Our second stop on the Magic Cruise was the island of Grand Cayman – not only was it spectacularly beautiful, but there was an exciting excursion on the docket for me: beginner’s scuba diving, a significant upgrade from snorkeling last year.
The experience was composed of three parts: the lecture, the training and the dive. Each part took about a half-hour, with a bit of break in between for putting on / taking off gear. Our dive instructor Moke told us we would be limited to no deeper than 40 feet (this sounded shallow when I heard it, but not once I was actually in the water!) and gave us a detailed lecture on why humans and water don’t mix. When you have to keep track of EVERYTHING you do – including breathing and internal pressure – in the water, it gets pretty draining and pretty nerve-wracking very fast!
After the lecture, I thought I had a good idea of what I needed to do in the water to have a successful scuba dive. After all, Moke claimed that via careful application of grey matter we would be able to think our way through the problems of being underwater. What I failed to realize until I had the gear on, at the bottom of the pool, watching Moke demonstrate our emergency skills, was that the animal brain inside is very very powerful and can seize control from the more rational grey matter lightning fast.
The skills we had to demonstrate seemed easy enough: if anything happens in the water, like you lose your breathing regulator (“reg”) or you get water in your facemask, you need to be able to cope. So Moke looks at me there at the bottom of the pool, and making slow and deliberate movements, removes his reg, pushes it over his shoulder, and carefully touches his way to the dangling hoses and retrieves it.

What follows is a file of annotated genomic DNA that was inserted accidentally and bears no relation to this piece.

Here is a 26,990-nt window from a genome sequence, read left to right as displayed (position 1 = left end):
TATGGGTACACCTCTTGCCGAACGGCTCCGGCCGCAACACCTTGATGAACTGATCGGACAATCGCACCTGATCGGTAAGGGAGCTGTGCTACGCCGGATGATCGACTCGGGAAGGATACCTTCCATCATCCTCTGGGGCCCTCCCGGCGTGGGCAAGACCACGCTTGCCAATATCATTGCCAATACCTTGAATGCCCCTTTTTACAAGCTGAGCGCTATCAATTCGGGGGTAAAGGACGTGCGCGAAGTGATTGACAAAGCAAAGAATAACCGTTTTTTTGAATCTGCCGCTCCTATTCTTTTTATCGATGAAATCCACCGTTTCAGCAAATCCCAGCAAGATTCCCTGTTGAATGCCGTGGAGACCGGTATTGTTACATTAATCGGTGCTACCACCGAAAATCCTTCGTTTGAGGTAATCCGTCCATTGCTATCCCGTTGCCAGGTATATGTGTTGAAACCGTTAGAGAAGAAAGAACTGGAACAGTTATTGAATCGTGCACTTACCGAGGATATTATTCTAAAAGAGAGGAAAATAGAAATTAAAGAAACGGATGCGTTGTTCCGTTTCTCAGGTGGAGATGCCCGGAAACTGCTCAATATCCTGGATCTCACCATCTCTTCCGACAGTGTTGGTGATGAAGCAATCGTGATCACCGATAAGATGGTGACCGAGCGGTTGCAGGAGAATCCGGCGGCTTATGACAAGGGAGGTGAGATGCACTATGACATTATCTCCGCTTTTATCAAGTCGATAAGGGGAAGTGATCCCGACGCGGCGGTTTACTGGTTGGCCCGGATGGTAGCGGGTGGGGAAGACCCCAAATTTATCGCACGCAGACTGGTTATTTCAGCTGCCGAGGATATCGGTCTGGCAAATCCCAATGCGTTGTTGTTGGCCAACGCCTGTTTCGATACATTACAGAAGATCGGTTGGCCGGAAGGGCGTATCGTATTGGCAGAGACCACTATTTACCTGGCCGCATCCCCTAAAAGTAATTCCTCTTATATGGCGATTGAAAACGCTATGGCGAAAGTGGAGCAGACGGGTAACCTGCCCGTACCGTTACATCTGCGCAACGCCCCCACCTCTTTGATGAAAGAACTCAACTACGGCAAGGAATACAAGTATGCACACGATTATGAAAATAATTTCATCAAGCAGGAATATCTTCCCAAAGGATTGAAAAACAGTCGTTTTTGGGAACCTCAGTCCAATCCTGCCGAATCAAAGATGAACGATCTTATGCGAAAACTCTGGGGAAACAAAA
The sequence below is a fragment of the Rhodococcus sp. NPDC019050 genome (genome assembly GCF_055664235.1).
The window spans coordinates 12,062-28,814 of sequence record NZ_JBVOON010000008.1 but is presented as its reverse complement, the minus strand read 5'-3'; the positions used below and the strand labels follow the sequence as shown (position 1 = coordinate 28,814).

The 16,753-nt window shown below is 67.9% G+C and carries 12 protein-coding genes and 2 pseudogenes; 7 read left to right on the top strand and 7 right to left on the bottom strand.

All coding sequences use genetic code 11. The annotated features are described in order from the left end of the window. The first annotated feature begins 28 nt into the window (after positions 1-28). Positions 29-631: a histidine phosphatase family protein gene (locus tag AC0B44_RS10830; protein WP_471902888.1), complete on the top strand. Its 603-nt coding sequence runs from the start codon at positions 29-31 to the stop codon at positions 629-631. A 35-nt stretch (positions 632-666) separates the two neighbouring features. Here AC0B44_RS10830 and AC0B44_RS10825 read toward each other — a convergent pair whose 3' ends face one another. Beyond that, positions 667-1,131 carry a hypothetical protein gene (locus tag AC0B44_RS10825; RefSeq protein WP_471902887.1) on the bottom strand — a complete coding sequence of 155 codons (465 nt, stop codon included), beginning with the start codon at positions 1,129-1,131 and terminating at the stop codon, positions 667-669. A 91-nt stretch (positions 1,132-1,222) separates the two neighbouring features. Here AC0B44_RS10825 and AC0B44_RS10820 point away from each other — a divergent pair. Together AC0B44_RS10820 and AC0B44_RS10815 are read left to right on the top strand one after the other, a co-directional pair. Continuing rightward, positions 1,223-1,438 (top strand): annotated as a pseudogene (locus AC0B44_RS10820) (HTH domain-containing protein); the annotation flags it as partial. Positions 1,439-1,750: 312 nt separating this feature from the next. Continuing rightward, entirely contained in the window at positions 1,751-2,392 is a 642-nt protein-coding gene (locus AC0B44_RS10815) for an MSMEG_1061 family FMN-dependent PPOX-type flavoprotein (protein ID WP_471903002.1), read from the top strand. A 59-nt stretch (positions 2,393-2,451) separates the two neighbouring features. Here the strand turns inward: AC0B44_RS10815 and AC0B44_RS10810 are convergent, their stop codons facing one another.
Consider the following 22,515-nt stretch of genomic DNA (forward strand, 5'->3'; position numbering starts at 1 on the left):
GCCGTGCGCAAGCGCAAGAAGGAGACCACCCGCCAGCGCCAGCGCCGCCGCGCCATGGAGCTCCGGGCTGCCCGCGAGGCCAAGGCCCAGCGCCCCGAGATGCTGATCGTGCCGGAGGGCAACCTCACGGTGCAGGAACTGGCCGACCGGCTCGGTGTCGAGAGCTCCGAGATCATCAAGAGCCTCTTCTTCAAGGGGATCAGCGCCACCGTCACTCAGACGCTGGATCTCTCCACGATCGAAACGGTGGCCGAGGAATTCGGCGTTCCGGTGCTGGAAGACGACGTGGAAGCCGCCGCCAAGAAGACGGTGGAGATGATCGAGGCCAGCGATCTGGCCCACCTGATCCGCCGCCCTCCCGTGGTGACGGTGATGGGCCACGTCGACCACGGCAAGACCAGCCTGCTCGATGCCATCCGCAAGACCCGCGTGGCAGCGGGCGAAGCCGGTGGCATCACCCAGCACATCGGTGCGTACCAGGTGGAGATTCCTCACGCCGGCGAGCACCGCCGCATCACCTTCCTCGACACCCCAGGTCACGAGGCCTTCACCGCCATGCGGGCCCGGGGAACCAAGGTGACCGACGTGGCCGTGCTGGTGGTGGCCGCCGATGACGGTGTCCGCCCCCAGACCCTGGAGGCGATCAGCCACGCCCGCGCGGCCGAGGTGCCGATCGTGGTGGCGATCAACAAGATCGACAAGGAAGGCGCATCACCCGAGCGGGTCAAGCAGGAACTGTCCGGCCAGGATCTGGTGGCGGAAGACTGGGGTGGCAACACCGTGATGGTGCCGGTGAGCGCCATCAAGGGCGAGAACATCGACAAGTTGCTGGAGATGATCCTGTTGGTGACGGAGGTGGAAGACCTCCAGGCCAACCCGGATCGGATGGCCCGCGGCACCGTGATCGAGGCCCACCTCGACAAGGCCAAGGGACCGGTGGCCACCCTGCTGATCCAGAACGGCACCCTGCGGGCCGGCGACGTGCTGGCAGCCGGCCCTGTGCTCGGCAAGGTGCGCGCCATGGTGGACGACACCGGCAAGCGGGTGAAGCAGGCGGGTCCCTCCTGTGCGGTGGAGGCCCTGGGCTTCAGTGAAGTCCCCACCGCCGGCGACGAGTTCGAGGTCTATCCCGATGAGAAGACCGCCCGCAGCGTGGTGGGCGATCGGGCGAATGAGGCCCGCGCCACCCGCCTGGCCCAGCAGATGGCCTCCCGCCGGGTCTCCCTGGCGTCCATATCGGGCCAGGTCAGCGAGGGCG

Then he points at me. Now you, his motions indicate.
I remove my reg and as I go to push it behind me, the animal mind takes over. YOU ARE DROWNING, it screams, YOU IDIOT! Unable to keep a steady stream of bubbles going, I forcefully exhale (bad) and try to inhale (much worse), and then motion to Moke that I need to surface. He’s concerned (rightfully so) and tells me to relax. Yes, yes, I know I need to relax. Here on the surface, everything sounds so simple!
This goes on about three more times before he motions for me to surface again.
“You need to relax,” he states again, and I keep nodding. He looks at me thoughtfully, and then makes a recommendation. “Try humming.”
Humming is the trick that does it. Not only is it relaxing to hum slightly (and gives my subconscious a much better estimate of when I will “run out of air” while I retrieve my reg), but I can keep a steady stream of bubbles to maintain my air properly.
After that, the dive itself was super easy. Moke refused to give me my camera for the first few minutes, but once I gave him my fifth okay sign, he relented. I saw some amazing angelfish and a school of squid, along with quite a bit of beautiful coral. I’m not sure I want to go scuba again, but despite the pool’s near-drowning, overall the experience was pretty spectacular.
Watch Facebook for my developed pictures (need to get them developed the old fashioned way, since I used waterproof disposables) later this week or next!